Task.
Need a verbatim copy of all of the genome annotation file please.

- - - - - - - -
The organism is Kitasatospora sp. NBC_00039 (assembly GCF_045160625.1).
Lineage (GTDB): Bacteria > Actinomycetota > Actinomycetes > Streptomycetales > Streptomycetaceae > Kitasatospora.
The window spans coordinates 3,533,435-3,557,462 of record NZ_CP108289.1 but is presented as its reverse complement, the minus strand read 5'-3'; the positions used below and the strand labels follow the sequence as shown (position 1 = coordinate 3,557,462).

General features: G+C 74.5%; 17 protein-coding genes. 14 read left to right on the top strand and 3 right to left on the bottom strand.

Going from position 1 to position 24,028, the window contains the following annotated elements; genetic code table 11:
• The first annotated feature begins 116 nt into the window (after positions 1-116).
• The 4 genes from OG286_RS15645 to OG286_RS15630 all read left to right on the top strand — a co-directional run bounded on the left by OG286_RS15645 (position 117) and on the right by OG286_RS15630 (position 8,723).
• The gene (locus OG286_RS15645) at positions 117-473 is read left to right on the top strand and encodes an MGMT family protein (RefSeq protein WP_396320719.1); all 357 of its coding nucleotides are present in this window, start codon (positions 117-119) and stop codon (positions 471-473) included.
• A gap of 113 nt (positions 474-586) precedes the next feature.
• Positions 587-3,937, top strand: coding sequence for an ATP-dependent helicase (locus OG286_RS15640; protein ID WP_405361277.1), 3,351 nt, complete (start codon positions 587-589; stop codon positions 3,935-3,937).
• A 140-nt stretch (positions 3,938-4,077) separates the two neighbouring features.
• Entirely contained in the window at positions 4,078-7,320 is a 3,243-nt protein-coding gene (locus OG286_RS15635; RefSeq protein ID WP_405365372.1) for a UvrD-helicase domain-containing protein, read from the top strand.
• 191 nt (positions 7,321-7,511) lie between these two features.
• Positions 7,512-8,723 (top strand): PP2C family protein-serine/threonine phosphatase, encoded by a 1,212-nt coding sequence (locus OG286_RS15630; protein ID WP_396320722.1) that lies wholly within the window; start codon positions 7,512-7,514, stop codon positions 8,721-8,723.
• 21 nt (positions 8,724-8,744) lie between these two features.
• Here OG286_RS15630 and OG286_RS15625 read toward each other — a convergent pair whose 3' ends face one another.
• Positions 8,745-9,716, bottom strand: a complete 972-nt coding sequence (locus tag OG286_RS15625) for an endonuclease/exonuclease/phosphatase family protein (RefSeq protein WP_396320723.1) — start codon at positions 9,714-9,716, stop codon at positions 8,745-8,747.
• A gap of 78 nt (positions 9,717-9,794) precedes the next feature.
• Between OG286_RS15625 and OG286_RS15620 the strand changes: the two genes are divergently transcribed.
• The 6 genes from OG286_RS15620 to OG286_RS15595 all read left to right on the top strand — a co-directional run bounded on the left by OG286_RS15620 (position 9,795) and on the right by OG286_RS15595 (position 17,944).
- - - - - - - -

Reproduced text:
The organism is Kitasatospora sp. NBC_00039 (assembly GCF_045160625.1).
Lineage (GTDB): Bacteria > Actinomycetota > Actinomycetes > Streptomycetales > Streptomycetaceae > Kitasatospora.
The window spans coordinates 3,533,435-3,557,462 of record NZ_CP108289.1 but is presented as its reverse complement, the minus strand read 5'-3'; the positions used below and the strand labels follow the sequence as shown (position 1 = coordinate 3,557,462).

General features: G+C 74.5%; 17 protein-coding genes. 14 read left to right on the top strand and 3 right to left on the bottom strand.

Going from position 1 to position 24,028, the window contains the following annotated elements; genetic code table 11:
• The first annotated feature begins 116 nt into the window (after positions 1-116).
• The 4 genes from OG286_RS15645 to OG286_RS15630 all read left to right on the top strand — a co-directional run bounded on the left by OG286_RS15645 (position 117) and on the right by OG286_RS15630 (position 8,723).
• The gene (locus OG286_RS15645) at positions 117-473 is read left to right on the top strand and encodes an MGMT family protein (RefSeq protein WP_396320719.1); all 357 of its coding nucleotides are present in this window, start codon (positions 117-119) and stop codon (positions 471-473) included.
• A gap of 113 nt (positions 474-586) precedes the next feature.
• Positions 587-3,937, top strand: coding sequence for an ATP-dependent helicase (locus OG286_RS15640; protein ID WP_405361277.1), 3,351 nt, complete (start codon positions 587-589; stop codon positions 3,935-3,937).
• A 140-nt stretch (positions 3,938-4,077) separates the two neighbouring features.
• Entirely contained in the window at positions 4,078-7,320 is a 3,243-nt protein-coding gene (locus OG286_RS15635; RefSeq protein ID WP_405365372.1) for a UvrD-helicase domain-containing protein, read from the top strand.
• 191 nt (positions 7,321-7,511) lie between these two features.
• Positions 7,512-8,723 (top strand): PP2C family protein-serine/threonine phosphatase, encoded by a 1,212-nt coding sequence (locus OG286_RS15630; protein ID WP_396320722.1) that lies wholly within the window; start codon positions 7,512-7,514, stop codon positions 8,721-8,723.
• 21 nt (positions 8,724-8,744) lie between these two features.
• Here OG286_RS15630 and OG286_RS15625 read toward each other — a convergent pair whose 3' ends face one another.
• Positions 8,745-9,716, bottom strand: a complete 972-nt coding sequence (locus tag OG286_RS15625) for an endonuclease/exonuclease/phosphatase family protein (RefSeq protein WP_396320723.1) — start codon at positions 9,714-9,716, stop codon at positions 8,745-8,747.
• A gap of 78 nt (positions 9,717-9,794) precedes the next feature.
• Between OG286_RS15625 and OG286_RS15620 the strand changes: the two genes are divergently transcribed.
• The 6 genes from OG286_RS15620 to OG286_RS15595 all read left to right on the top strand — a co-directional run bounded on the left by OG286_RS15620 (position 9,795) and on the right by OG286_RS15595 (position 17,944).